Article

NF1 Inactivation in Adult Acute Myelogenous Leukemia

Department of Internal Medicine, University of Michigan, Ann Arbor, MI, USA.
Clinical Cancer Research (Impact Factor: 8.19). 08/2010; 16(16):4135-47. DOI: 10.1158/1078-0432.CCR-09-2639
Source: PubMed

ABSTRACT This study was conducted to identify novel genes with importance to the biology of adult acute myelogenous leukemia (AML).
We analyzed DNA from highly purified AML blasts and paired buccal cells from 95 patients for recurrent genomic microdeletions using ultra-high density Affymetrix single nucleotide polymorphism 6.0 array-based genomic profiling.
Through fine mapping of microdeletions on 17q, we derived a minimal deleted region of approximately 0.9-Mb length that harbors 11 known genes; this region includes Neurofibromin 1 (NF1). Sequence analysis of all NF1 coding exons in the 11 AML cases with NF1 copy number changes identified acquired truncating frameshift mutations in two patients. These NF1 mutations were already present in the hematopoetic stem cell compartment. Subsequent expression analysis of NF1 mRNA in the entire AML cohort using fluorescence-activated cell sorting sorted blasts as a source of RNA identified six patients (one with a NF1 mutation) with absent NF1 expression. The NF1 null states were associated with increased Ras-bound GTP, and short hairpin RNA-mediated NF1 suppression in primary AML blasts with wild-type NF1 facilitated colony formation in methylcellulose. Primary AML blasts without functional NF1, unlike blasts with functional NF1, displayed sensitivity to rapamycin-induced apoptosis, thus identifying a dependence on mammalian target of rapamycin (mTOR) signaling for survival. Finally, colony formation in methylcellulose ex vivo of NF1 null CD34+/CD38- cells sorted from AML bone marrow samples was inhibited by low-dose rapamycin.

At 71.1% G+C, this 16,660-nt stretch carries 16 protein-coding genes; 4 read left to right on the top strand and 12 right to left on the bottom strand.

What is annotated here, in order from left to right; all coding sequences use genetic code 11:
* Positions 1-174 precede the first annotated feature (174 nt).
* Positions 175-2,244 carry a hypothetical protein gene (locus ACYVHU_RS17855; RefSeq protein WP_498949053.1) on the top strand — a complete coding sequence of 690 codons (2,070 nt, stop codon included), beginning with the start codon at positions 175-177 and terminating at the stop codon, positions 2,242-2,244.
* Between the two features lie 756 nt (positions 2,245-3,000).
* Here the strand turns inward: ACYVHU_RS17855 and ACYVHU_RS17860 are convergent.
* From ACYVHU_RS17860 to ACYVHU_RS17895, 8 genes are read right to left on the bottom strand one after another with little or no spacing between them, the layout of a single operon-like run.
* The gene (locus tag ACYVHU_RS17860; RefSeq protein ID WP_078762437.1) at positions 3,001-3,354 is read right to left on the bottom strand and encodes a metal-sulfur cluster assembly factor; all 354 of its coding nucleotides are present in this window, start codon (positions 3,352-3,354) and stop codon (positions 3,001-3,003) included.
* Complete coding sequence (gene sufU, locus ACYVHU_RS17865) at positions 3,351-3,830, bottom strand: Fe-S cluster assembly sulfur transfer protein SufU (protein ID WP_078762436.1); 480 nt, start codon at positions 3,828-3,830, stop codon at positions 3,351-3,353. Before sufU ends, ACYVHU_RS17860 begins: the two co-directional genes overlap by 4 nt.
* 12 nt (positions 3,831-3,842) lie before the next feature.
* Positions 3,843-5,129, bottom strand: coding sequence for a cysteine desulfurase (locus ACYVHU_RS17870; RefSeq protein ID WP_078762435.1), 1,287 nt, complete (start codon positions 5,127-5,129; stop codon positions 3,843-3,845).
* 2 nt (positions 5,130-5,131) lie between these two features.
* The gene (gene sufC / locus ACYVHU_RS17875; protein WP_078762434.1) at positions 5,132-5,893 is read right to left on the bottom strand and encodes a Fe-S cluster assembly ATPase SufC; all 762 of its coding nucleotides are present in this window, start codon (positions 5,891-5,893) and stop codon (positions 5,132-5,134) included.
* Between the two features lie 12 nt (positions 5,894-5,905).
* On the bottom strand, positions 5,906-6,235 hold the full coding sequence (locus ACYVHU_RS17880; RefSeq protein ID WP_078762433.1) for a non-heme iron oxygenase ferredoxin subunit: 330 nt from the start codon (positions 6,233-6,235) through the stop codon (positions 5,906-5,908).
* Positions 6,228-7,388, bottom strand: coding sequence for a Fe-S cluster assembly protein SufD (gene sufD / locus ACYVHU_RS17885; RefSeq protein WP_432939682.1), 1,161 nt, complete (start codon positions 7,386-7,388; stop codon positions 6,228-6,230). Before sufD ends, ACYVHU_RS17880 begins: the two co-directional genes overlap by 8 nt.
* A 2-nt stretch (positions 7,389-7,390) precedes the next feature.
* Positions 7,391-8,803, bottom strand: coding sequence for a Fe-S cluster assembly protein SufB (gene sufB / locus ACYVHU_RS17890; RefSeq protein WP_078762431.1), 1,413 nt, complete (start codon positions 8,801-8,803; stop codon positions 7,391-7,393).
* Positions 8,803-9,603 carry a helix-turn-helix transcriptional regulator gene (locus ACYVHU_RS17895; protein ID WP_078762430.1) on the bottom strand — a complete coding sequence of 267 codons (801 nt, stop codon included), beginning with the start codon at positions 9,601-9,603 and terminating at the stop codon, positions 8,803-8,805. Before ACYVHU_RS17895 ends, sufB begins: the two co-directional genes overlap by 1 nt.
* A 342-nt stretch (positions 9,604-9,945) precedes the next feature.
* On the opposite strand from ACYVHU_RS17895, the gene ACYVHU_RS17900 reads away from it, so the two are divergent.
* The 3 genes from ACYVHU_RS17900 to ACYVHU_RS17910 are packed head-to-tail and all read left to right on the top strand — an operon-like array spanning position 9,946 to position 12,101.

NF1 null states are present in 7 of 95 (7%) of adult AML and delineate a disease subset that could be preferentially targeted by Ras or mammalian target of rapamycin-directed therapeutics.

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